All in the Family: Does Everyone in a Poly 'Group' Have to 'Love' Each Other?

10/27/2011 04:36 pm ET | Updated Feb 02, 2016

I have been practicing polyamorous relationships for about five years. I go in and out of relationships, reevaluate relationships, and on occasion I find some relationships that really do make me happy. Despite my opinion that poly and open relationships bring more benefits to me than monogamy, I find myself either creating or needing boundaries with my partner's partners or be entirely open to accepting, or a mix of both.

I have had a few instances where I have felt "pushed" to either accept another partner right off the bat or pressured into trying to make the friendship work. In both circumstances I feel under the impression that if the end result is not a friendship, there will be no relationship. My fears have led me to being more comfortable with having relationships that are not live-in or being simply friends at the end of it. What is worse, my fears of losing people also lead me on this path of panic of abandonment.

Introducing anyone new into a relationship can be tricky. I feel that my age is against me, that because of my secondary roles -- usually -- I don't matter as much, and I start trying to make myself feel valued more. For my fears of abandonment, I remind myself something that is taught in meditation: you only have yourself at the end of the day, and to love yourself is to be loved. Despite all assurances and attempts to feel fulfilled, I immediately feel like there is a death threat pending on my relationship if I do not feel equal footing.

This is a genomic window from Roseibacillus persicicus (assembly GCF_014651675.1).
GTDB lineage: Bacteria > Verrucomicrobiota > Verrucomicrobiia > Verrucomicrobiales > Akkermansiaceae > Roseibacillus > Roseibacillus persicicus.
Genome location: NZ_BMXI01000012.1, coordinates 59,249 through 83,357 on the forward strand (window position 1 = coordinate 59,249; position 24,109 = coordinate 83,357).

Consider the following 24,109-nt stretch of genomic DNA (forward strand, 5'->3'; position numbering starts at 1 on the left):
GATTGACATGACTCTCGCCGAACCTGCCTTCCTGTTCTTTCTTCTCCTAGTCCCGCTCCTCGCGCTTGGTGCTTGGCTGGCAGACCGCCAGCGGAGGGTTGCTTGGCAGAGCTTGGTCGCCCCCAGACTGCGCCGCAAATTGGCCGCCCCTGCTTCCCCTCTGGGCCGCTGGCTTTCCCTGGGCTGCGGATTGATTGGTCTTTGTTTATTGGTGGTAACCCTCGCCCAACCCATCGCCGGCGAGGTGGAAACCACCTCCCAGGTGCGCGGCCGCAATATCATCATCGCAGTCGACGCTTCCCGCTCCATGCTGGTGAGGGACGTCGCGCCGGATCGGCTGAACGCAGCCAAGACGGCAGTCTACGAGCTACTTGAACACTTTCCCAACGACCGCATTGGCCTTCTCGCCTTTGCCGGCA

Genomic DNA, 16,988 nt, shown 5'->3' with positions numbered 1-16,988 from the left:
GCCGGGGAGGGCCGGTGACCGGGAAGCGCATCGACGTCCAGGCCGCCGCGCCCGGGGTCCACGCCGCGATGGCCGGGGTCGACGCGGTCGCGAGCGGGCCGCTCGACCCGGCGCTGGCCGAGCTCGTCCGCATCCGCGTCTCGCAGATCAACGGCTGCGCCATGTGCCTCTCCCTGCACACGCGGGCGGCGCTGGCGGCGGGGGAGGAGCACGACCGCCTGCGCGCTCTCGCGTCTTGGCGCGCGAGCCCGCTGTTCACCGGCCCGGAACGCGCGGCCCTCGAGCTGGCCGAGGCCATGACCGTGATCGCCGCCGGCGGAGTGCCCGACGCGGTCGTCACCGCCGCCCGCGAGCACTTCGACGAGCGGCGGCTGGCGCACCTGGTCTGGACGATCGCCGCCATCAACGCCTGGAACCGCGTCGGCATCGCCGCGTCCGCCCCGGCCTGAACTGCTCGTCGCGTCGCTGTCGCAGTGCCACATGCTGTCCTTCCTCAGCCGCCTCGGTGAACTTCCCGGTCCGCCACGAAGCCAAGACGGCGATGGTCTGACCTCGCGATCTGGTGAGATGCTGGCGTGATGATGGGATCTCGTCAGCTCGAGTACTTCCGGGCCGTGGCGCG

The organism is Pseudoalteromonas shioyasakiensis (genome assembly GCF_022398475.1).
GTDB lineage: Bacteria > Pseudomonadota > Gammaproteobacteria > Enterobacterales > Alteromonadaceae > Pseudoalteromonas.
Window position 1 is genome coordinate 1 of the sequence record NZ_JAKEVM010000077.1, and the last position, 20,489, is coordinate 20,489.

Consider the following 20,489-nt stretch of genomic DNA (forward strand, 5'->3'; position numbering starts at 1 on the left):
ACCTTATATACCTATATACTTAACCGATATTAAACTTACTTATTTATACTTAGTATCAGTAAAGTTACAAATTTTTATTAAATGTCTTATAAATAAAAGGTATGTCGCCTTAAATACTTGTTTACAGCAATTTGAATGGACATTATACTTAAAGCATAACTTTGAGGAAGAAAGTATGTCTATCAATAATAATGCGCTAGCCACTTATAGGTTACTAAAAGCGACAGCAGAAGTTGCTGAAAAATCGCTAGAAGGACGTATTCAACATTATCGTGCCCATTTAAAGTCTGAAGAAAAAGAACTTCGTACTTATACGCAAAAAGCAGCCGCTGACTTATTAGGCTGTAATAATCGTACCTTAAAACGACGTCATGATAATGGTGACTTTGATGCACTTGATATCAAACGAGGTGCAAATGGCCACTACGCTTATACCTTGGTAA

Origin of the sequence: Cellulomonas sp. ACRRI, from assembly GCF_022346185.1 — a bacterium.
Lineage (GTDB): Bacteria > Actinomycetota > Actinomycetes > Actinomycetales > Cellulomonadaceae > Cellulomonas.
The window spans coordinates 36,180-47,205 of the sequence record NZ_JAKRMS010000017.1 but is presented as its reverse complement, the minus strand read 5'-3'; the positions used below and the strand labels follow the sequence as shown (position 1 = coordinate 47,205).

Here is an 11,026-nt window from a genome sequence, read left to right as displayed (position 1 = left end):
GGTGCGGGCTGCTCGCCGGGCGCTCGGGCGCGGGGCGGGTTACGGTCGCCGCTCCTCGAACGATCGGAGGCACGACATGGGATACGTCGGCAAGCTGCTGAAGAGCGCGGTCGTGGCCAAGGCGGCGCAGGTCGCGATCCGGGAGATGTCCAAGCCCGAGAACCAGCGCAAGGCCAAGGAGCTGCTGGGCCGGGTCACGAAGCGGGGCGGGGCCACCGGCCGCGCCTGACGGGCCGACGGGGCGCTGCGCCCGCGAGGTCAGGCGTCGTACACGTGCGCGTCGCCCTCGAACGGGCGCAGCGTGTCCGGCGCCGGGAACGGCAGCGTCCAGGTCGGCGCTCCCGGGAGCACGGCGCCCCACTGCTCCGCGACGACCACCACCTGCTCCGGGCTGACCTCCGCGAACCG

I feel that common misconceptions exist at one time or another that a) we all "love" each other, and that b) we are all together in a relationship. There is no right or wrong way around this. Let me rephrase: there really isn't a "manual" when it comes to real-life poly situations. There are guides, such as The Ethical Slut by Dossie Easton, that dive deeper into the common relationship issues, and go to any conference for alternative lifestyles or gender issues and you may certainly find an opportunity or two to find out about how other people do poly relationships. I am not aware of any two relationships that mirror each other.

When I begin freaking out, planning my escape route, or going into hyper-mode, I try to remember my rule of thumb: I do not need to "love" my partner's partners. I may not even "like" my partner's partners, but I do need to be able to conduct myself civilly with them.

That may be different depending on what type of poly arrangement you're in. There are arrangements in which the whole poly relationship cohabitates under one roof, and then there is a strong need for not only civility but being able to work with the person, live with the person, and not allow yourself to sweat the small stuff. To be in a constant battle with the other person -- the other person may or may not be a partner -- will never end well. Be it having to sit down and have a heart-to-heart, evaluate the situation, or decide on other arrangements, remembering that you cannot choose your family but can choose friends becomes difficult.

At the same time having your own place, like me, your own life may put a burden not on you but on the other partner: driving back and forth, not seeing both partners on the same day, and -- my personal struggle -- trying to find a balance between getting attention and giving support. I tend to question my need for attention, with the understanding that my partner cannot reach his or her other instantly, and when I am really in the mood to talk about the other partner and when I am in the mood to spend talking about "us." Is that really being accepting?

Should acceptance and a sharing a partner automatically translate to forming a friend with the other partner(s), or is civility merely enough, or are boundaries more like 12-foot walls?